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Lancaster, United Kingdom

Toomey A.H.,Lancaster Environment Center | Domroese M.C.,CNRS Center for Marine Biodiversity, Exploitation and Conservation
Human Ecology Review | Year: 2013

Citizen science-the partnering of scientists with members of the public to do research-is increasingly utilized in environmental research, having been credited with enabling studies that would otherwise be cost-prohibitive while promoting scientific literacy and empowering and engaging participants in conservation. Although the value of citizen-generated data for scientific purposes is increasingly accepted, and there is a growing recognition of the role of citizen science in developing science literacy, there has been little investigation of its link to conservation outcomes-particularly in terms of volunteers' further engagement in conservation. This paper reviews the literature on the relationship between participation in citizen science and conservation attitude and behavior changes, and looks at the relevance of theoretical models to shed light on possible drivers of such changes. We discuss two citizen science projects in the New York metropolitan area-the Great Pollinator Project and the Earthwatch Coyote Project-as illustrations of the impact of citizen science on attitudes and behaviors as perceived by participants. We offer recommendations for further research on facilitating conservation outcomes through citizen science. © Society for Human Ecology. Source

Manninen S.,University of Helsinki | Woods C.,Lancaster Environment Center | Leith I.D.,CEH Edinburgh | Sheppard L.J.,CEH Edinburgh
Environmental and Experimental Botany | Year: 2011

Sphagna are vulnerable to enhanced nitrogen (N) deposition. This article reports how the green (shade, under Calluna) and red (open grown) Sphagnum capillifolium respond to ammonium and nitrate additions of 56kg Nha-1y-1 over the background of 8-10kg Nha-1y-1 on an ombrotrophic bog in the Scottish Borders after seven years. Samples and measurements were made during a range of hydrated and desiccated conditions in the summer of 2009. Both ammonium and nitrate increased moss N concentration, but while ammonium decreased cross-sectional area of leaf hyaline cells and the leaf hyaline/chlorophyllose cell area ratio, nitrate increased both of them and capitulum pH. The changes in leaf morphology have not previously been reported to our knowledge. Especially the red S. capillifolium was affected by ammonium with significant changes in shoot N concentration (+71%) and the cross-sectional area of leaf chlorophyllose cells (+67%), and reductions in shoot dry weight (-30%) and fresh weight (-42%), the cross-sectional area of leaf hyaline cells (-24%), the leaf hyaline/chlorophyllose cell area ratio (-54%), as well as in chlorophyll fluorescence (measured as Fv/Fm) of desiccated capitulum (-65%) (all p<0.05). These observations show that N deposition may affect moss physiology also through changes in leaf anatomy and morphology. The results also highlight potential sampling issues and causes of variability in N responses when collecting variably pigmented Sphagna. © 2011 Elsevier B.V. Source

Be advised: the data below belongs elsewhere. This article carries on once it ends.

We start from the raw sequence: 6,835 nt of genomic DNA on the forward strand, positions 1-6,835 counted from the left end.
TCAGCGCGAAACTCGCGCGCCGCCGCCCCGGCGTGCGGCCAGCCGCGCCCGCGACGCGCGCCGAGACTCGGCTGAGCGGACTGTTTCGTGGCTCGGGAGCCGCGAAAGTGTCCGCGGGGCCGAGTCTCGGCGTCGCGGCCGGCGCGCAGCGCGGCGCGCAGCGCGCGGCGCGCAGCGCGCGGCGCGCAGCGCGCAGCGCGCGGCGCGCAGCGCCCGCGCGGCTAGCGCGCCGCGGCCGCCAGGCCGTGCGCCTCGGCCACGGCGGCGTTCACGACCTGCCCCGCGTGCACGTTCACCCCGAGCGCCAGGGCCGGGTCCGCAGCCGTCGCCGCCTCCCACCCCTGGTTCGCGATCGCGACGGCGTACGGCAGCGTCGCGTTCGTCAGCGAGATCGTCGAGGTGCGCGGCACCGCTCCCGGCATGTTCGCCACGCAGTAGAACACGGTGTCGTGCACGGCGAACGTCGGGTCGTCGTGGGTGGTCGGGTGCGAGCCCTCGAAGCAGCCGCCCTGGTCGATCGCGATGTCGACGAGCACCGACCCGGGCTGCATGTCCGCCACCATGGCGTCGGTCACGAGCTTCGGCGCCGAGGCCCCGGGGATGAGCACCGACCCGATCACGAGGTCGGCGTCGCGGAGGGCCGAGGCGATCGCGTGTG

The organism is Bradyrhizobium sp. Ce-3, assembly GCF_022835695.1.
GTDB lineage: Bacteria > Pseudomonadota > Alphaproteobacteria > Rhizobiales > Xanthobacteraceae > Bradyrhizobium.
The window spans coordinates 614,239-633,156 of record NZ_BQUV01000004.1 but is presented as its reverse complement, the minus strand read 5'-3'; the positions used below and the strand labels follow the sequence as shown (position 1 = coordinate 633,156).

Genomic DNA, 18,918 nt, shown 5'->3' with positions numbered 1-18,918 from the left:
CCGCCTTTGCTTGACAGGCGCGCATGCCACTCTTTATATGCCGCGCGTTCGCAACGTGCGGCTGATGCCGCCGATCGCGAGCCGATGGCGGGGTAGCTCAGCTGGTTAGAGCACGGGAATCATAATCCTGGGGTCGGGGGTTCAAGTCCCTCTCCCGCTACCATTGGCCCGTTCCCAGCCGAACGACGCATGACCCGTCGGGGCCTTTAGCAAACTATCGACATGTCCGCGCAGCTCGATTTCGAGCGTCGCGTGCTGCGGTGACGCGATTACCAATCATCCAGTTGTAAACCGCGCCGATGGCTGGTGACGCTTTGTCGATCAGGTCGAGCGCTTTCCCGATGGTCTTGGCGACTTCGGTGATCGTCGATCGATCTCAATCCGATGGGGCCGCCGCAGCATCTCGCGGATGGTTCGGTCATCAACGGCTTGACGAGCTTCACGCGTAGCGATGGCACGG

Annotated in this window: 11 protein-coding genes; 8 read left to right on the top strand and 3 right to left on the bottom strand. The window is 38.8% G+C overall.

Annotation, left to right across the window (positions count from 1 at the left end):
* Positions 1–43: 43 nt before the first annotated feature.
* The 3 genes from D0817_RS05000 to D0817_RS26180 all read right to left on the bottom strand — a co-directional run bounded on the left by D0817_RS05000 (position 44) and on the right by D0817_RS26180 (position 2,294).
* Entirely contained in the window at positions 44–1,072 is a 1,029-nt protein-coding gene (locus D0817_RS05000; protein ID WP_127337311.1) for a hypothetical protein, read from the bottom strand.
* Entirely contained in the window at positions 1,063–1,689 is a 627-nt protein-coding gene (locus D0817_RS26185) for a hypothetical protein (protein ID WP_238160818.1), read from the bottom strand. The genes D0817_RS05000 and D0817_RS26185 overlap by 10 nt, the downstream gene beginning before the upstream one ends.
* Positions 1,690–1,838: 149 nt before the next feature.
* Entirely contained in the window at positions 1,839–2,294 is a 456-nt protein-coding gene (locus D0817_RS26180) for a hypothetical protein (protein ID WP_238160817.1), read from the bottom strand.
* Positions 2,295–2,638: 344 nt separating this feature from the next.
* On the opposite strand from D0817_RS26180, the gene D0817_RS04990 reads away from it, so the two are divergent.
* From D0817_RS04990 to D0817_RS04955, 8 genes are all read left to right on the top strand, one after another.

Cincinelli A.,University of Florence | Pieri F.,University of Florence | Martellini T.,University of Florence | Passaponti M.,University of Florence | And 3 more authors.
Aerosol and Air Quality Research | Year: 2014

Air samples were collected both at an urban and an industrial area of Florence (Italy) in order to evaluate the occurrence, profiles, seasonal variation and gas/particle partitioning of polybrominated diphenyl ethers (PBDEs). The mean total (gas + particle phase) PBDE concentrations were 42.8 ± 7.8 and 89.0 ± 21.1 pg/m3 in the urban and industrial sites, respectively. In all samples, BDE-209 was the most abundant congener, followed by BDE-47 and BDE-153 in the industrial site, and by BDE-99 in the urban site. The Σ6PBDE (sum of BDE-28, -47, -99, -100, 153, -154) concentrations in the urban (12.1-27.9 pg/m3) and industrialised (21.4-44.3 pg/m3) sites were comparable to, or slightly lower than measured at other sites. The partition coefficient of PBDEs between the gas and particle phases (Kp) was well correlated with the subcooled liquid vapor pressure (P°L) for all samples. The measured particulate sorption of PBDEs was compared to the predictions from Junge-Pankow (J/P) model and KOA absorption model. While the Junge-Pankow model tends to overestimate the particulate sorption, the KOA based model seemed to fit the PBDE data. © Taiwan Association for Aerosol Research. Source